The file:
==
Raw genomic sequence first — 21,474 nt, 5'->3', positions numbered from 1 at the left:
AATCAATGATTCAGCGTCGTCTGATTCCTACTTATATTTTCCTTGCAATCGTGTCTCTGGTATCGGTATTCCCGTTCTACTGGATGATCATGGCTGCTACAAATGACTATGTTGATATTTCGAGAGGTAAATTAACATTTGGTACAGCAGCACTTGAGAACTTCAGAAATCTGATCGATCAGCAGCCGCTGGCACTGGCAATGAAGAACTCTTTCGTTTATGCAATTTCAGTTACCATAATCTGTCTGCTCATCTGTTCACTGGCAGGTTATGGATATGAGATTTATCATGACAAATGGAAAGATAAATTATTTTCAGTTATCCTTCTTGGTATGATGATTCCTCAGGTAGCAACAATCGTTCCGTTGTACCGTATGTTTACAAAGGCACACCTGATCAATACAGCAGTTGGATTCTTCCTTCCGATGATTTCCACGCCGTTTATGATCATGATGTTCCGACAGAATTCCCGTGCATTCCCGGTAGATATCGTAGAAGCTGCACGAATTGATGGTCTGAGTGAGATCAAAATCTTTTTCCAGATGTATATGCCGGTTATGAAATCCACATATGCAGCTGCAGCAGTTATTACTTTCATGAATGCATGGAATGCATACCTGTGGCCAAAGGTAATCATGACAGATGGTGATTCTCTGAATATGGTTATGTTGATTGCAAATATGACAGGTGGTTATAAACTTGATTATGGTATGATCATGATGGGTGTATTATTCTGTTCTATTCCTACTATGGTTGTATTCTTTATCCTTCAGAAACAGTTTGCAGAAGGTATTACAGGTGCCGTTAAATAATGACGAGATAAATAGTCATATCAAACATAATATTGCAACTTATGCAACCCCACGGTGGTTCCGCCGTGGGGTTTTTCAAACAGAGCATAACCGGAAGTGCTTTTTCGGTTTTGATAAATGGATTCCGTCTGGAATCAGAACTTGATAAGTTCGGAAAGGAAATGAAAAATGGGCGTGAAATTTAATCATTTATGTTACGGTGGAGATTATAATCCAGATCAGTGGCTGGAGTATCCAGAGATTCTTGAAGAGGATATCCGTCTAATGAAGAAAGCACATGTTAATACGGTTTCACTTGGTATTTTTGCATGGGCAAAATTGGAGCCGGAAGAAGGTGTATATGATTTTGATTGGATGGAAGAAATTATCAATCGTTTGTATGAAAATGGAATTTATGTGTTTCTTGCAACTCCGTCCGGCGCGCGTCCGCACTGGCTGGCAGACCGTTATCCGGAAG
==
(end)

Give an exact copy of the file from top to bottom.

Raw genomic sequence first — 21,474 nt, 5'->3', positions numbered from 1 at the left:
AATCAATGATTCAGCGTCGTCTGATTCCTACTTATATTTTCCTTGCAATCGTGTCTCTGGTATCGGTATTCCCGTTCTACTGGATGATCATGGCTGCTACAAATGACTATGTTGATATTTCGAGAGGTAAATTAACATTTGGTACAGCAGCACTTGAGAACTTCAGAAATCTGATCGATCAGCAGCCGCTGGCACTGGCAATGAAGAACTCTTTCGTTTATGCAATTTCAGTTACCATAATCTGTCTGCTCATCTGTTCACTGGCAGGTTATGGATATGAGATTTATCATGACAAATGGAAAGATAAATTATTTTCAGTTATCCTTCTTGGTATGATGATTCCTCAGGTAGCAACAATCGTTCCGTTGTACCGTATGTTTACAAAGGCACACCTGATCAATACAGCAGTTGGATTCTTCCTTCCGATGATTTCCACGCCGTTTATGATCATGATGTTCCGACAGAATTCCCGTGCATTCCCGGTAGATATCGTAGAAGCTGCACGAATTGATGGTCTGAGTGAGATCAAAATCTTTTTCCAGATGTATATGCCGGTTATGAAATCCACATATGCAGCTGCAGCAGTTATTACTTTCATGAATGCATGGAATGCATACCTGTGGCCAAAGGTAATCATGACAGATGGTGATTCTCTGAATATGGTTATGTTGATTGCAAATATGACAGGTGGTTATAAACTTGATTATGGTATGATCATGATGGGTGTATTATTCTGTTCTATTCCTACTATGGTTGTATTCTTTATCCTTCAGAAACAGTTTGCAGAAGGTATTACAGGTGCCGTTAAATAATGACGAGATAAATAGTCATATCAAACATAATATTGCAACTTATGCAACCCCACGGTGGTTCCGCCGTGGGGTTTTTCAAACAGAGCATAACCGGAAGTGCTTTTTCGGTTTTGATAAATGGATTCCGTCTGGAATCAGAACTTGATAAGTTCGGAAAGGAAATGAAAAATGGGCGTGAAATTTAATCATTTATGTTACGGTGGAGATTATAATCCAGATCAGTGGCTGGAGTATCCAGAGATTCTTGAAGAGGATATCCGTCTAATGAAGAAAGCACATGTTAATACGGTTTCACTTGGTATTTTTGCATGGGCAAAATTGGAGCCGGAAGAAGGTGTATATGATTTTGATTGGATGGAAGAAATTATCAATCGTTTGTATGAAAATGGAATTTATGTGTTTCTTGCAACTCCGTCCGGCGCGCGTCCGCACTGGCTGGCAGACCGTTATCCGGAAG